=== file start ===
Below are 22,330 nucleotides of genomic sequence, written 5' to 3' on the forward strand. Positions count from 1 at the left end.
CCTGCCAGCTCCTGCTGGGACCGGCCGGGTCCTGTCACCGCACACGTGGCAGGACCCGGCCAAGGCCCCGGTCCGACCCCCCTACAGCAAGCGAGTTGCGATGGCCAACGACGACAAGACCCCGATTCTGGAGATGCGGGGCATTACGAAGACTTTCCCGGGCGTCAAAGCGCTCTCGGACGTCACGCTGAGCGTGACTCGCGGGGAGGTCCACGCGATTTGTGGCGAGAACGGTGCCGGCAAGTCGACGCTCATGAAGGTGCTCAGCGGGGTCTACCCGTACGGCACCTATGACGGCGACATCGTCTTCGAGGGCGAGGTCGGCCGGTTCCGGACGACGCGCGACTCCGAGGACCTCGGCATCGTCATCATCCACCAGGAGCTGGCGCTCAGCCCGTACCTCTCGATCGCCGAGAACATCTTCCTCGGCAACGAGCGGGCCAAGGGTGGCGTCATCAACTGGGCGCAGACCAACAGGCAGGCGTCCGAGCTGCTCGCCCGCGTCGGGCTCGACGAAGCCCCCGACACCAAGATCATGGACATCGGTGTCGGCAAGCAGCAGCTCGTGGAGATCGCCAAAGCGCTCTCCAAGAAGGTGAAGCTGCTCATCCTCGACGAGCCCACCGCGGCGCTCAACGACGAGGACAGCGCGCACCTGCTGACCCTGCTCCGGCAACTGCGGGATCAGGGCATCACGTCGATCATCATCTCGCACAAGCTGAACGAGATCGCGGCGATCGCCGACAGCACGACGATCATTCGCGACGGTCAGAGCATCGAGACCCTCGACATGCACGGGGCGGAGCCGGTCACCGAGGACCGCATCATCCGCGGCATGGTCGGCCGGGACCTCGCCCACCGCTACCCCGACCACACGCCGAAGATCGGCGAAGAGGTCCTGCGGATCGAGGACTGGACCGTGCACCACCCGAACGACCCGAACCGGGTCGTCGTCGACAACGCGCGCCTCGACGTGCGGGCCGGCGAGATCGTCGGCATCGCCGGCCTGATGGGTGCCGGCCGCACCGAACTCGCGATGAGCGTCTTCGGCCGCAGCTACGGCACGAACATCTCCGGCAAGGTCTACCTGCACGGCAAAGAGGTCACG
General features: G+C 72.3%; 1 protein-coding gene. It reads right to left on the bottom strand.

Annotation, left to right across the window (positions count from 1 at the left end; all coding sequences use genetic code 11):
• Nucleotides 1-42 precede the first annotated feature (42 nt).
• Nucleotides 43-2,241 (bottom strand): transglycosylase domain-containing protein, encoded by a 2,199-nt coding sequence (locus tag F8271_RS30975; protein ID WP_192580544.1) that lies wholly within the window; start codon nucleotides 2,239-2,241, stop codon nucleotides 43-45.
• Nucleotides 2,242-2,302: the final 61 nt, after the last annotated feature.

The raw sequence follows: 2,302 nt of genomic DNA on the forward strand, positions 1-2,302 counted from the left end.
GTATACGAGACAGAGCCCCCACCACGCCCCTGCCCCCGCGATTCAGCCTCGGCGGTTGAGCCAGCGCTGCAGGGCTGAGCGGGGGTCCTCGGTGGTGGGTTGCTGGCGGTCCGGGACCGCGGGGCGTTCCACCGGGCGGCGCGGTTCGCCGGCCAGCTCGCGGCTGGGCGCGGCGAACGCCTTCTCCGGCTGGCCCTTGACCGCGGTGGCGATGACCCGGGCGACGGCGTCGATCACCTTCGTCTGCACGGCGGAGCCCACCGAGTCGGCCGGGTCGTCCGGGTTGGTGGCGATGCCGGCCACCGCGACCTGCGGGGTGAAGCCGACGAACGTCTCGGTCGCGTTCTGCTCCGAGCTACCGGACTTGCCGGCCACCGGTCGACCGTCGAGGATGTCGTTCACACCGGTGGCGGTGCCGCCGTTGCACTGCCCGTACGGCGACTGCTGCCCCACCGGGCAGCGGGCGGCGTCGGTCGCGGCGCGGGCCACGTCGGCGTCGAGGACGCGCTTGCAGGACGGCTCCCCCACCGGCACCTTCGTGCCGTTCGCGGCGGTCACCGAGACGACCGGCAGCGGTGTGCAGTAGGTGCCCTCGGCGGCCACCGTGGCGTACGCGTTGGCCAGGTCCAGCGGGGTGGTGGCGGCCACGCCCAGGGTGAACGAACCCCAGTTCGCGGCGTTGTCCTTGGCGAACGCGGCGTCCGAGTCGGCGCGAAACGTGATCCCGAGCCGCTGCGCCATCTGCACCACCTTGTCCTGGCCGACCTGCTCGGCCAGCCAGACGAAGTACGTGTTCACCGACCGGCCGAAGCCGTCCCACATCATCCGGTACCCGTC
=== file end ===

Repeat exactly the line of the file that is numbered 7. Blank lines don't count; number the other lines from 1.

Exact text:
• Nucleotides 2,242-2,302: the final 61 nt, after the last annotated feature.